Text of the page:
There is another side to that coin, however: The Warriors had 24 turnovers themselves.
“It’s not easy to come out and just play and be as fluent as things have been accustomed to,” D’Angelo Russell, who only had 8 points and committed 4 turnovers, said after the game. “The more we play together, the more we figure each other out and that’ll ease up on the turnovers.”
Going into last night’s game, the Warriors were one of the least turnover-prone teams in the league, ranking 11th in terms of turnovers per game (14.6). But the floodgates of carelessness opened against the Kings last night. There was little-to-no cohesion on offense, and it resulted in wayward passes and several handling mishaps of the ball.
The Warriors’ revolving door of players going in and out due to injuries and other maladies may have been the main reason as to the general lack of cohesion on the floor between players who are still trying to familiarize themselves with each other.
“Guys have to play, they have to be in the lineup,” Russell said. “It’s (Kerr’s) job to keep mixing it up and figure out what works. Like I said, we’ve got a lot of new guys and lot of guys that are trying to get their rhythm back, so it’s not all easy.”
“I’ve never seen a box score like this, where we forced 29 turnovers and lost by 21 points,” Kerr said. “It’s almost impossible, so it shows you how poorly we played. ... Defensively, going under screens against great shooters, all kinds of mistakes, very little communication. It was an embarrassing loss tonight.
“Tonight was a night where we took all kinds of crazy chances. ... You turn it over, you can’t account for the shooting at the other end, and then you’re in big trouble. That was a major problem tonight.”
Last night’s comedy of errors proved to be anything but hilarious, except maybe if you were a Kings fan. It’s hard to blame them for their display of glee and excitement over this Kings victory — after all, their team was in the very same position the Warriors are in right now, the recipients of a massive beating which served as another tired reminder of their current standing within the brutal NBA hierarchy. For them, it was only a matter of time before the Warriors were handed their just desserts.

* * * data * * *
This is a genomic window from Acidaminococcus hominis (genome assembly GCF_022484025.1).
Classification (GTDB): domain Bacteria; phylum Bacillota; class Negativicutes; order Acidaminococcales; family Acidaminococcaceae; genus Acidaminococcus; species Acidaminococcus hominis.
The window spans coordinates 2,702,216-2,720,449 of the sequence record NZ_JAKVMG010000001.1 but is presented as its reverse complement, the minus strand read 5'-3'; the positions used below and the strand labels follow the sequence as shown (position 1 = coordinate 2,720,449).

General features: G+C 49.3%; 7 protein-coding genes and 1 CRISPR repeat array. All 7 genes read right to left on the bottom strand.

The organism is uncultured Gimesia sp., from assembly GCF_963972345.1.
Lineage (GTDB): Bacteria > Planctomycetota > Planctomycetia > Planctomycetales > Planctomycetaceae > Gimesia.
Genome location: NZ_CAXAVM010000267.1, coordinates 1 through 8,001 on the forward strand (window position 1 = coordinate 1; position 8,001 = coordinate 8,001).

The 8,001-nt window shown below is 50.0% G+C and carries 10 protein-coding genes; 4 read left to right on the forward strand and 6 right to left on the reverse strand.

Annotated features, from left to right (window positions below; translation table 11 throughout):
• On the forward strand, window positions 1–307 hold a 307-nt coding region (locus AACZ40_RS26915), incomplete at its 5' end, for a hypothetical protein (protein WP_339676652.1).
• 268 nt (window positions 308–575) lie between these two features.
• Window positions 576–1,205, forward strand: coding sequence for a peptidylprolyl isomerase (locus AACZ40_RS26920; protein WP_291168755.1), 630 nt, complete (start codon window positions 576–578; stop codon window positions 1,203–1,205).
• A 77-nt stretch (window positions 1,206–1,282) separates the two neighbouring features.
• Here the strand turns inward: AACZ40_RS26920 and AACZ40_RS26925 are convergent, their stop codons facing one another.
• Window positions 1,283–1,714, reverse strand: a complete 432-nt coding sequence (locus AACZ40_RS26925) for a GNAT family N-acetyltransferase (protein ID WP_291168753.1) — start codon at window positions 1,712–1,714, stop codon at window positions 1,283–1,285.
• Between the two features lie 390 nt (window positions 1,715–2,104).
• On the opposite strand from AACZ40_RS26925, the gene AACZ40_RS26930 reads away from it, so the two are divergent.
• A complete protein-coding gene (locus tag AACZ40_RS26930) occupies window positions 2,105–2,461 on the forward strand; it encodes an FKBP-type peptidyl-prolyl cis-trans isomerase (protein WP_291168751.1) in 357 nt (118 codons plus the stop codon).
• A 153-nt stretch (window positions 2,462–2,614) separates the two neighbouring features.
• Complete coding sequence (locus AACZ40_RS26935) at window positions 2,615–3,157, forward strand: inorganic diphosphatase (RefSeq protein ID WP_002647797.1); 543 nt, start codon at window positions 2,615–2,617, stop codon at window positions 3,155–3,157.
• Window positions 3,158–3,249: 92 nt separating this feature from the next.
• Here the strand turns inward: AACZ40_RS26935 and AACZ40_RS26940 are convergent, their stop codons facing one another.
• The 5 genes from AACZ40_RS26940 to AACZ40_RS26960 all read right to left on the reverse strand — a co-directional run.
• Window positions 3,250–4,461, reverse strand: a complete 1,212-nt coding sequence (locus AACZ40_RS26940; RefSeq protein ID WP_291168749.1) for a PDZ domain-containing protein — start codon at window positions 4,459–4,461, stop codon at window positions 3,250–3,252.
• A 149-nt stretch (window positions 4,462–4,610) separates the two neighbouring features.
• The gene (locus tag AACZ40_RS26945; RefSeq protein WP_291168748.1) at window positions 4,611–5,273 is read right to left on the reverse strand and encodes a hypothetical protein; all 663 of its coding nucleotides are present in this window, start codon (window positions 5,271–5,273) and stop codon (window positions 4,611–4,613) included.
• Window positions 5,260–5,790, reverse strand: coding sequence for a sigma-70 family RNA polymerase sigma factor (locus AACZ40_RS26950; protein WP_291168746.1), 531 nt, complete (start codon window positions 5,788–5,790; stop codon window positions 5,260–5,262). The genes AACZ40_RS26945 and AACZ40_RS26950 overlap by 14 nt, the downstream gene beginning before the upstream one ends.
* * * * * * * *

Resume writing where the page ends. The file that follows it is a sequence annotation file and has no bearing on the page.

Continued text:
However, it wouldn’t be entirely truthful to say that the Warriors and Kings have exchanged places. True, the Kings — as presently constructed — are a better team than the Warriors. But the true difference lies in the promise that the future holds for these two organizations.
The Warriors are still blessed with having two superstars who are currently waiting in the wings. They still have a defensive maestro who is imparting his knowledge upon his young wards. The Warriors are on track to be the recipients of a high lottery pick, and a blue-chip recruit from the collegiate ranks being trained by a team with championship pedigree is a dangerous proposition. The Warriors may have valuable trade assets, as well — assets that may convince certain teams to give up their stars to them, potentially serving as the catalyst for a second golden age of Golden State.
As for the Kings, who knows what the future holds for them? They are precariously holding onto a playoff spot (7th in the Western Conference as of this writing), and that is to be commended. They have good and promising players who could break out at a moment’s notice. They are coached by a former Warriors assistant who finally has a team he can mold according to his own vision. They are making the most out of what they have.
But these are still the Kings who haven’t made the playoffs in 13 seasons and counting — currently an NBA record. These are the Kings whose ownership and front office still haven’t shown that they can be trusted to make good decisions. These are the Kings who looked at Luka Doncic and decided that he wasn’t good enough for them.
The Warriors and most of their fans have already traversed the first four stages of grief, and have finally accepted their place in today’s NBA. They are not worried one single bit.
As for the Kings ... the jury’s still out on them.